I really want to share with all of you the inspiring story of how I unceremoniously lost $550 this week. But I’ll save it for until we’re at least ten bottles in on Wednesday night, I promise.
Here’s the dank informational shit, for those who missed it last week: the Napa Valley is probably the most prestigious wine region in the United States, and is certainly the best known AVA that we’ve visited (AVA = American Viticultural Area, roughly similar to the French Appellation Controllee that you lifers will remember from last spring). It’s not the largest wine region in California by any means, nor is it the oldest or most historical. Napa’s international fame is the result of the arrival of a number of talented winemakers (including Robert Mondavi) in the mid-60s, at which time California’s best selling wines were cheap, sweet “ports” made from nameless seedless grapes, and at which point Chardonnay was so infrequently grown that it wasn’t even recognized by the California Agricultural Service. A decade later, two Napa Valley wines shocked the world by beating out the top French wines in a blind tasting at the infamous Paris Tasting of 1976, and the region has been in the international limelight ever since.
This week, we taste Napa Valley reds. Once again, we’re dealing with Napa as a region en sum, rather than tasting separately the various subregions within the Napa Valley. In other words, wherever in Napa your wine is from, we’ll taste them all on one day. Again, I made that decision based on this interview with a Napa Valley winemaker who has started a project to produce and taste identical wine from each of Napa’s smaller AVAs. His feeling seems to be that, currently, there isn’t enough of a documented difference in terroir (the French term that refers to the microclimate of a vineyard’s location) between the various regions, and that their borders may have been originally motivated by marketing or political concerns. It’s a fascinating interview, which I encourage you to read — or, for a map and descriptions of the various Napa Valley regions, check out this page…. also very informative.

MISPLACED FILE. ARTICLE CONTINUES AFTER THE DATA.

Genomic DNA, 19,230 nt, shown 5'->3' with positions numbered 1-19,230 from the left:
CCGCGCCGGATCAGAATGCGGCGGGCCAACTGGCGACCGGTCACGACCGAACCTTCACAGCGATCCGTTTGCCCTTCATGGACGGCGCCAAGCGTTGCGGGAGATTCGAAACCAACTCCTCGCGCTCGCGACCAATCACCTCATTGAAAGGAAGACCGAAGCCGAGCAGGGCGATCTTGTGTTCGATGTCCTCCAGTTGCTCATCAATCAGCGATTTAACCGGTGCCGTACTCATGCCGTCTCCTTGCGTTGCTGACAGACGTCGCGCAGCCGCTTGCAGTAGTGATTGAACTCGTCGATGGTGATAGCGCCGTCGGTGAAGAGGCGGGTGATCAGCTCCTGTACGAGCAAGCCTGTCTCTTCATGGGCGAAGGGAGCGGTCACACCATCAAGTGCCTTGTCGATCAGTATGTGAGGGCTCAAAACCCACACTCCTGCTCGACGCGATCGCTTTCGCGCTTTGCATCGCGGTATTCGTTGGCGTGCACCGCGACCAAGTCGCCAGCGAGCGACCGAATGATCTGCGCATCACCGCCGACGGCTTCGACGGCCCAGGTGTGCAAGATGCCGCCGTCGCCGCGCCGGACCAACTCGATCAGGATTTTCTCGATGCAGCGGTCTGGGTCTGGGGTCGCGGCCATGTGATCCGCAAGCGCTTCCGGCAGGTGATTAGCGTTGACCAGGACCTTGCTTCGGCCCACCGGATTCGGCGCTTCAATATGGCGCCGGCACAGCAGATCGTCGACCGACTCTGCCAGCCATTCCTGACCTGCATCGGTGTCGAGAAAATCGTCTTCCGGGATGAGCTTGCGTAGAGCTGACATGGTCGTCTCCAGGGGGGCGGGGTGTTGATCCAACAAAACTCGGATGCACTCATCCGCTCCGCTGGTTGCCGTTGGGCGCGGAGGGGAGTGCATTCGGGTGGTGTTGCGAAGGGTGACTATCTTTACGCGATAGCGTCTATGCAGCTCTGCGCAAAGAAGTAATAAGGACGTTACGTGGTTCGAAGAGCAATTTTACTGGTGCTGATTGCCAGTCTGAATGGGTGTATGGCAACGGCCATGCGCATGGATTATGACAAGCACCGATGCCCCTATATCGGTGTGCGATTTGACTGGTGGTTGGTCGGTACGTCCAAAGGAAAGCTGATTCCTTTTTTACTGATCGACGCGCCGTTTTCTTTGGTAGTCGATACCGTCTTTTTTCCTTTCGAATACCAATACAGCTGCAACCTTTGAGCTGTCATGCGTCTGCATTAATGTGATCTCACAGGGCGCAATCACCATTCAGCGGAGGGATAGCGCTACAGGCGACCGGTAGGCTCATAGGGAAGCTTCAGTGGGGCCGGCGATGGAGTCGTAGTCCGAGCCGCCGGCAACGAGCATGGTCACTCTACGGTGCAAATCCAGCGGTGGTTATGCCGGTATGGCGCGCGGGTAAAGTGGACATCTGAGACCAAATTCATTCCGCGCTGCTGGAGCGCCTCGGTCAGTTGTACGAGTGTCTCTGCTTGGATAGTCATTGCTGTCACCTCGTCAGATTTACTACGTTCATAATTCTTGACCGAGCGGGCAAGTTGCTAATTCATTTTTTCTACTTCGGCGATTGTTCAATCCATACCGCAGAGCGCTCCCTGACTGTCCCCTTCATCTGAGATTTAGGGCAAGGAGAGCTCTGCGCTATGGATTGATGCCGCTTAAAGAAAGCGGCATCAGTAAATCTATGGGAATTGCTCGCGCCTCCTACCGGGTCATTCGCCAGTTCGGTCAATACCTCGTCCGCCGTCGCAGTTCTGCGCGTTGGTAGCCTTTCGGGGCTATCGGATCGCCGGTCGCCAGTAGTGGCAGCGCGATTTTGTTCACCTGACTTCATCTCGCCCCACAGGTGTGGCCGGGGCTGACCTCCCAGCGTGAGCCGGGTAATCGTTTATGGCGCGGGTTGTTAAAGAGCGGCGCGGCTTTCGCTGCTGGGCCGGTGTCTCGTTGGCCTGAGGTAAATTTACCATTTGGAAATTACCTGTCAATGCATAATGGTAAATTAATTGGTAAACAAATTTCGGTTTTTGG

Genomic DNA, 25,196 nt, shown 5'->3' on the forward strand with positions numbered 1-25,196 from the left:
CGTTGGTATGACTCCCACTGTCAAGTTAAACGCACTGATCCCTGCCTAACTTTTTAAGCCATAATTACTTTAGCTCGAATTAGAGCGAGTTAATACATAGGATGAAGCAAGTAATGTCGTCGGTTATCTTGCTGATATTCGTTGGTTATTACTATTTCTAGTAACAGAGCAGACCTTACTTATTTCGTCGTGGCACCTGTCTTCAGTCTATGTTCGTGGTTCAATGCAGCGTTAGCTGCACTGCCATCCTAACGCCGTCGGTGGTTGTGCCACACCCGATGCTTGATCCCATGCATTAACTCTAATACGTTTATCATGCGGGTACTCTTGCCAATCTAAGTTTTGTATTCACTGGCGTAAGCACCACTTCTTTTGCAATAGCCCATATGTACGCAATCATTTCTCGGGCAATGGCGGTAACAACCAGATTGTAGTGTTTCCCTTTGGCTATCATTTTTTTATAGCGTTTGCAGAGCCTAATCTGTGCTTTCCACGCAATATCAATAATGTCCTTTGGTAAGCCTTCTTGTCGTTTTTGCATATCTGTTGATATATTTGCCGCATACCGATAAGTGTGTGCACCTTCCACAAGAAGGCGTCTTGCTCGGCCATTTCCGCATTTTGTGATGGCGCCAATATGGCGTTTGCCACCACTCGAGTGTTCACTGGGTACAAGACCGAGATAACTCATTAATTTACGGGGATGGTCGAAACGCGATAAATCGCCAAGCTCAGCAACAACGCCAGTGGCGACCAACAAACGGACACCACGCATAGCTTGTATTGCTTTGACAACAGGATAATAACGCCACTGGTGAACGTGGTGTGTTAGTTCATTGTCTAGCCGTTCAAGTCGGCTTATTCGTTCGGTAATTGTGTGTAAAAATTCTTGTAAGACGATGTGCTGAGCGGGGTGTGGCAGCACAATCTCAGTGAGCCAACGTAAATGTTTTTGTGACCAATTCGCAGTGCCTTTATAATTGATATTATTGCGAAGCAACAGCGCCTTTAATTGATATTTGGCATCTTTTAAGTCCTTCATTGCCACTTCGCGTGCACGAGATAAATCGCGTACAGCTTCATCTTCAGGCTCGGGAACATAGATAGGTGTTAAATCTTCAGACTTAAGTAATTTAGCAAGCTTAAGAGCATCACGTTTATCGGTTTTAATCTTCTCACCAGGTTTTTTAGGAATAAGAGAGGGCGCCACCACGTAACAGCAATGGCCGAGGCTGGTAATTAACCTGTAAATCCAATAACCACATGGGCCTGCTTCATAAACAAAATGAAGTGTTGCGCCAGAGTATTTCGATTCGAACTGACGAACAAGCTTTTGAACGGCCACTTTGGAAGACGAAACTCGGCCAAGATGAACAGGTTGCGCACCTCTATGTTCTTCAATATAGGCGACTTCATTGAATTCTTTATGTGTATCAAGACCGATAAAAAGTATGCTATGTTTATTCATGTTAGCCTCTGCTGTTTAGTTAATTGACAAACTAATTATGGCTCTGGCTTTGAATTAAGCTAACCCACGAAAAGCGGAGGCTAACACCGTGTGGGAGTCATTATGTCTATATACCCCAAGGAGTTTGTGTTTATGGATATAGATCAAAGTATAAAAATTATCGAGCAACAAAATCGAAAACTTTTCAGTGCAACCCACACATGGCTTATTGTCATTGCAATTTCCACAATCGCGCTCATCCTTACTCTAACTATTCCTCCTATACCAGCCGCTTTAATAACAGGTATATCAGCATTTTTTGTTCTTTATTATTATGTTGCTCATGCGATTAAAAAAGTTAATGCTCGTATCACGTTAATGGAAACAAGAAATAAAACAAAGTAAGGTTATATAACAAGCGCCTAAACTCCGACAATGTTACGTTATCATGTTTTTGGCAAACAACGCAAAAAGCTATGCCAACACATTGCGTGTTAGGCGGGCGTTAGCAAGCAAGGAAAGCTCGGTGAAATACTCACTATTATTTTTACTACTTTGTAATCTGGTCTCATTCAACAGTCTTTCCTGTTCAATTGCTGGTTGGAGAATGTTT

Last week we tried the whites, and this week we taste the reds. (Next week we’ll do one last final “catch-all” Napa meeting, where we taste a limited number of excellent whites and reds). When shopping for Napa reds, you’ll be likely to find a lot of Cabernet Sauvignon — it’s Napa’s most widely-planted red grape. You may also find something called “Meritage.” Starting in the mid-70s, a few innovative producers started blending their Cabernet with proportions of Merlot, Cabernet Franc, Malbec, and Carmenere — the same red grapes that are blended together (by French law) in the legendary wines of Bordeaux. As a token of respect, these winemakers refrained from using the word “Bordeaux” on their labels, separating themselves from the unscrupulous California jug producers who’ll use any French word they can think of on their bottles, from “Chablis” to “merde,” as long as it sells. Instead, these winemakers eventually held a huge contest to pick a brand new title for these California Bordeaux blends, and the winner was Meritage — a combination of “merit” and “heritage” (and it rhymes with heritage as well, so smack your wine snob roommate next time he says “meri-TODGE”). Anyone who brings a Meritage gets big props.
We will be meeting at our new member Eli’s office in Pasadena. Also, we have a field trip on Saturday! Thanks to the spearheading efforts of Theresa and Joe, as well as the overwhelming e-mail response in favor of this weekend, we’ll be taking a voyage to Temecula THIS SATURDAY, October 28. We’ll discuss the details at the meeting and send out an e-mail for those who can’t make it. Chances are, however, that we’ll be leaving fairly early (around 9 or 10) and returning by 6 or 7, so it’s a very manageable trip. Hope you all can make it! Check out the info: www.temeculawines.com
Bring a bottle of Napa red (or a crisp ten-dollar bill) and we’ll see you at 9 PM on Wednesday.